They say only two things should be government mandated in this world: health care and transportation.
As for justice–well, personal revenge is the only revenge. There’s something cold and unsatisfying about our law system–and the best films reflect a more intimate form of reparation (M, Hour of the Gun, The Last House on the Left) that gets to the source of the insult. Grief is terrible, unabateable: but revenge is lovely, and only nature seems to reap it.
The Skin I Live In is, appropriately, a tale of revenge most unnatural–while trying to sort out for itself what ‘natural’ is. No surprise that with Almodovar it’s going to be left quite broad. Skin–as you may have guessed–has something to do with it.
Without giving too much away–The Skin I Live in can be called (and probably has been, in some other review) a delightful romp through skin mutation and unelected surgery. Antonio “Camp” Banderas returns to the fold as a grieved surgeon with big plans for the future of burn victims. However, burn victims probably don’t want to be helped by Antonio Banderas, who attacks his purpose with all the savagery of Edmond Dantès. He does look much sexier than the viewer remembers, and plays his part with less membrane-bulging intensity than in days of yore.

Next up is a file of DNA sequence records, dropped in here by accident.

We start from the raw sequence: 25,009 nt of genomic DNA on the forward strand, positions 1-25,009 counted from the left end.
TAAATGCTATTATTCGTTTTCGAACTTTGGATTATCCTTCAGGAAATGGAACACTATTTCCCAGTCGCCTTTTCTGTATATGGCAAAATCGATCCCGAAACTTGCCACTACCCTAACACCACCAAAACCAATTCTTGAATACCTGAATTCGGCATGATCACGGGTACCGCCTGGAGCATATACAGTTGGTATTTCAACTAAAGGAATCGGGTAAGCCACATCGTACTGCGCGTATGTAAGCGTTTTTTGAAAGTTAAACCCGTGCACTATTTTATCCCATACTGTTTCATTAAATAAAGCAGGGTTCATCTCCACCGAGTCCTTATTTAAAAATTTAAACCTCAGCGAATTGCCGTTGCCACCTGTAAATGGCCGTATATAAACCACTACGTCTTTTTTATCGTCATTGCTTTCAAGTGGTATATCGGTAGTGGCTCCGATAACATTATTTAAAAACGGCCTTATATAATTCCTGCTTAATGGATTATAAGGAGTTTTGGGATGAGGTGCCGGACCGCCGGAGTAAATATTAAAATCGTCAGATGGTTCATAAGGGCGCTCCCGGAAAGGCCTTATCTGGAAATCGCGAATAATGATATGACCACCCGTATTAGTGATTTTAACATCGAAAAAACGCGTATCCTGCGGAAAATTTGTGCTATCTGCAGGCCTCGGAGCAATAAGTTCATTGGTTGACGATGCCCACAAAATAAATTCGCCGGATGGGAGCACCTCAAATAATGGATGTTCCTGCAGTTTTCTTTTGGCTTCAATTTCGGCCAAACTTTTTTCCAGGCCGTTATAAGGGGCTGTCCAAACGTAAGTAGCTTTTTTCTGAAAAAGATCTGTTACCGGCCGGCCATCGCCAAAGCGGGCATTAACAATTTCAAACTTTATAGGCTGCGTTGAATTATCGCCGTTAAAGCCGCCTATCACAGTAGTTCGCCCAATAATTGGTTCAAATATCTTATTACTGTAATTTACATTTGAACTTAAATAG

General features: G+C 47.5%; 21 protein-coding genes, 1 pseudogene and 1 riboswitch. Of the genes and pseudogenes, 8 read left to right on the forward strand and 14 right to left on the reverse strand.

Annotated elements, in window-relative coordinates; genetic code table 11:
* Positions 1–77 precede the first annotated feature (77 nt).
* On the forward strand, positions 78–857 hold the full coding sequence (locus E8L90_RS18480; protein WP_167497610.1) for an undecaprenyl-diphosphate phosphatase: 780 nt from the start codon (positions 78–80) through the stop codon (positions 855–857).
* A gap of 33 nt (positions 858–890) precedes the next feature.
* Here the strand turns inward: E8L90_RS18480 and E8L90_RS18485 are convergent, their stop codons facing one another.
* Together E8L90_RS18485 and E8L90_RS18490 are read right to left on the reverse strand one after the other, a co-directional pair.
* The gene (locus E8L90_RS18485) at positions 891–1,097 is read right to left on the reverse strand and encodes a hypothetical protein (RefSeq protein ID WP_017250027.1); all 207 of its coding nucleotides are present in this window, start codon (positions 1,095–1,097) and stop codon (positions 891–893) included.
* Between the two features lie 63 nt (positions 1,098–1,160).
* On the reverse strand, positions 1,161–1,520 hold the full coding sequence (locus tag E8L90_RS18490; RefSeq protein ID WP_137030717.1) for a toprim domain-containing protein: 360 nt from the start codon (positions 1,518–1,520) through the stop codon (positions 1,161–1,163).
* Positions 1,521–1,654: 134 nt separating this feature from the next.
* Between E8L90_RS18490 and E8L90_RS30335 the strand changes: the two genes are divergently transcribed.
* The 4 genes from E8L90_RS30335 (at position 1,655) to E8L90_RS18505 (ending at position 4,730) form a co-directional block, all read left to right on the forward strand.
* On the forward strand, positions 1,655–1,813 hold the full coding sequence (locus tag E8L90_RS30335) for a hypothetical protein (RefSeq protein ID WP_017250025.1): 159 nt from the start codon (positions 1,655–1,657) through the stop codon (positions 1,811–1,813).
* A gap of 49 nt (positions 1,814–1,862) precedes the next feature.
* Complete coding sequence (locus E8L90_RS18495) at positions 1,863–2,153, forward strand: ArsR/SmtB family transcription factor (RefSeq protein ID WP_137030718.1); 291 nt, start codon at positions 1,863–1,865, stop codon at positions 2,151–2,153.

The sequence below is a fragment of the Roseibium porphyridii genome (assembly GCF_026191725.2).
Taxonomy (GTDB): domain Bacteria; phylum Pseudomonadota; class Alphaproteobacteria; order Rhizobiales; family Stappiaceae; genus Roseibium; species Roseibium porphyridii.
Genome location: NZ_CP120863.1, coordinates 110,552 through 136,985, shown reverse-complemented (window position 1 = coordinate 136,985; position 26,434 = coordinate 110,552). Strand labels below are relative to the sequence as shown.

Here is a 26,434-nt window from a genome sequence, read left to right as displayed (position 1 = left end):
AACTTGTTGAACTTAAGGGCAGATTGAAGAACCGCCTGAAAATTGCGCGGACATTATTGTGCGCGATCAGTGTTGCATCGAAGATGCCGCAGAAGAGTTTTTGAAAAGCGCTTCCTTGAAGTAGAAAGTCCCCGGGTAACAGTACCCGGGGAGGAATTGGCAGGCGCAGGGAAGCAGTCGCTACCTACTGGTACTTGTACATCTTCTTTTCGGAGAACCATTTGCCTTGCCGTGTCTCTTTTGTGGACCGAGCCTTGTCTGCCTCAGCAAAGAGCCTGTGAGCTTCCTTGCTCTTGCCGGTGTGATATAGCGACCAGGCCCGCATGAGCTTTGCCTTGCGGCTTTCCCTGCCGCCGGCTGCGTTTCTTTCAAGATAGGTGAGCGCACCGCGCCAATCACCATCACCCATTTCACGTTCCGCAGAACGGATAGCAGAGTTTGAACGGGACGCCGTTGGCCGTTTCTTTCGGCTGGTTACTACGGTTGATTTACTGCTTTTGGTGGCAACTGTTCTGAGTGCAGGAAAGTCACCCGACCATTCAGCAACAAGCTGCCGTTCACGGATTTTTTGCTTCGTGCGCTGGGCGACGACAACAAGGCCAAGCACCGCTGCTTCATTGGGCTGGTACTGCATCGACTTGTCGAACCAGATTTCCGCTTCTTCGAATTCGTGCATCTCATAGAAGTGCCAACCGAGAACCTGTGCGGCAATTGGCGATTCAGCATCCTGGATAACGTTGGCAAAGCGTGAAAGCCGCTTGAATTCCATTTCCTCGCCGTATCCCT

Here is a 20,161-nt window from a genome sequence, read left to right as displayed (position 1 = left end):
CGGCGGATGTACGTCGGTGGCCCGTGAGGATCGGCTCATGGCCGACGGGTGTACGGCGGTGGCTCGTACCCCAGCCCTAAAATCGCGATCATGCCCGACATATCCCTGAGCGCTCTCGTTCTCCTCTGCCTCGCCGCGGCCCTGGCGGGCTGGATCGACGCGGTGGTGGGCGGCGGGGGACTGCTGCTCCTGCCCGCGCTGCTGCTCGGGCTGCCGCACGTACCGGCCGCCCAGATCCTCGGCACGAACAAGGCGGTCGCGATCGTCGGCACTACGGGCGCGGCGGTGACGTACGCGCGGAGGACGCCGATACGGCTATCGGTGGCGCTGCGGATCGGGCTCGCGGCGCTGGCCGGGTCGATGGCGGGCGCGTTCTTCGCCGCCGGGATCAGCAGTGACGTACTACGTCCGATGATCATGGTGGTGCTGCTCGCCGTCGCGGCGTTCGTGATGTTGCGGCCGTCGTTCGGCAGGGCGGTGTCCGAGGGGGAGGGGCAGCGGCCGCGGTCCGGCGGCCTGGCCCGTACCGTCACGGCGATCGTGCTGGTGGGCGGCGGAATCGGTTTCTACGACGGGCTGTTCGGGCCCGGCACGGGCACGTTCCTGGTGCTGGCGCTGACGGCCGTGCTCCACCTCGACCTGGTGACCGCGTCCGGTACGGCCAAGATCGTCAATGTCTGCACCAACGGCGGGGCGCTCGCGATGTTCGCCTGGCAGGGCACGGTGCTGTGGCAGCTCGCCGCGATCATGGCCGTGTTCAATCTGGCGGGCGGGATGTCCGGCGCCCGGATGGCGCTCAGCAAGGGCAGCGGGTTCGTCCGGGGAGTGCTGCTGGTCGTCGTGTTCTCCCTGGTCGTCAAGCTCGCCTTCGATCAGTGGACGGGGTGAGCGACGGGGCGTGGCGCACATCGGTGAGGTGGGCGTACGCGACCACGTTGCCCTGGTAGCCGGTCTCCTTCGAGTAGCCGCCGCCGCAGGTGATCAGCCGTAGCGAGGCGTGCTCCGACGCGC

Is the plot believable? No, but that’s never been Almodovar’s strength, which is instead his tireless ability to weave a good Labyrinth of Passion and leave the viewer almost completely unannoyed by the holes in the plot. That said, this latest venture leaves us with one lingering question: How does a surgeon get access to such an impressive dungeon?
In any case, The Skin I Live In is entirely satisfying, in the way that revenge stories, speaking to our inner Scarlet Pimpernel, always are. The punishment, if it doesn’t actually fit the crime, at least reflects it extremely well. Would that all revenge plots were staged to such an exacting degree.